Source
: Mail Online. 18th. Aug.2009

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Categories
Positive thinking

Quality Vs. Quantity

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We live in an age of quantity. The media shapes us with the notion that larger, faster, and more are often synonymous with better. We are told that we need to find more time, more possessions, and more love to be truly happy. A smaller quantity of anything that is high in quality will almost always be more satisfying. A single piece of our favorite chocolate or a thin spread of freshly made preserves can satisfy us more than a full bucket of a product that we aren’t very fond of. Similarly, one fulfilling experience can eclipse many empty moments strung together. It is not the quantity of time that matters, but the quality that you experience during each moment. Every minute is an opportunity to love yourself and others, develop confidence and self-respect, and exhibit courage….CLICK & SEE

Ultimately, quality can make life sweeter. When you focus on quality, all your life experiences can be meaningful. A modest portion of good, healthy food can nourish and satisfy you on multiple levels and, when organically grown, nourish the earth as well. Likewise, a few hours of deep, restful slumber will leave you feeling more refreshed than a night’s worth of frequently interrupted sleep. A few minutes spent with a loved one catching up on the important details about family, work, or community can carry more meaning than two hours spent watching television together.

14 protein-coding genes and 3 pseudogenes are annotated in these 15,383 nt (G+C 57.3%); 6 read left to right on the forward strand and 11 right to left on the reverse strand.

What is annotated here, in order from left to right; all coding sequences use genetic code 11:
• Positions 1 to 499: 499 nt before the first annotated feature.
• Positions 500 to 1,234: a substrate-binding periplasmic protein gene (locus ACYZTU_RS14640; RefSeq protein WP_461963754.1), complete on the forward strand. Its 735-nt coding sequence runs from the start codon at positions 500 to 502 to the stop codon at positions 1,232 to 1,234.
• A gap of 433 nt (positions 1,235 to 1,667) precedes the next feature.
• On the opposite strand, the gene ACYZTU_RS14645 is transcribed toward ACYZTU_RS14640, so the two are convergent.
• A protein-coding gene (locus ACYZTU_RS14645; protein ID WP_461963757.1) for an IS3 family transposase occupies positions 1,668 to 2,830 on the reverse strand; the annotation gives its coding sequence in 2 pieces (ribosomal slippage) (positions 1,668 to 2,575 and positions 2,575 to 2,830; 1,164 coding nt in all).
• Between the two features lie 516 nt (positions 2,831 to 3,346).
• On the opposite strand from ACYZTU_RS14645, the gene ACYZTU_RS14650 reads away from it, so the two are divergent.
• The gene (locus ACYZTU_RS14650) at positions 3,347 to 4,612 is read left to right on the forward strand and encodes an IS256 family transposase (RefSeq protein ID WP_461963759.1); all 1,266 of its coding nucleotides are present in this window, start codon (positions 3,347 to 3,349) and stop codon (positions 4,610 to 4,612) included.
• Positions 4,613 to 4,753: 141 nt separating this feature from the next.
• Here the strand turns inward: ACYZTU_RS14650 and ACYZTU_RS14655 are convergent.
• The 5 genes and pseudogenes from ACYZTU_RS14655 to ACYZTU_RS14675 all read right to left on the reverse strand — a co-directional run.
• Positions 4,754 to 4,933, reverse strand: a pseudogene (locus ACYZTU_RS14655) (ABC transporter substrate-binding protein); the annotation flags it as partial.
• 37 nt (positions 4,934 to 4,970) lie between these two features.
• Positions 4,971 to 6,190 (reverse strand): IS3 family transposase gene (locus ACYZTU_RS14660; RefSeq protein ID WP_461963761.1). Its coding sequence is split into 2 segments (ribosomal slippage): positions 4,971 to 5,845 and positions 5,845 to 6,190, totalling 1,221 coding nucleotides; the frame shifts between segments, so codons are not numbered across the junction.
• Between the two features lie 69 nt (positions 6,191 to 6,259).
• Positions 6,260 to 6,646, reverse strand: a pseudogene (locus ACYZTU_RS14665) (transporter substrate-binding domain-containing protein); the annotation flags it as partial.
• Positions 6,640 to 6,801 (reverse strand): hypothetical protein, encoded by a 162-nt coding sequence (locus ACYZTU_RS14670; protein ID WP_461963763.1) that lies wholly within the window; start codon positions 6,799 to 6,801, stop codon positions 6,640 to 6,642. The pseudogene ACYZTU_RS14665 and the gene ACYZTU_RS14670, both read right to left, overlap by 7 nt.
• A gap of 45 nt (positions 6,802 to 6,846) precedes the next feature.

Often, in the pursuit of quantity we cheat ourselves of quality. Then again, quantity also plays a significant role in our lives. Certain elements, such as hugs, kisses, abundance, and love, are best had in copious amounts that are high in quality. But faced with the choice between a single, heartfelt grin and a lifetime of empty smiles, most would, no doubt, choose the former. Ultimately, it is not how much you live or have or do but what you make of each moment that counts.

Sources: Daily Om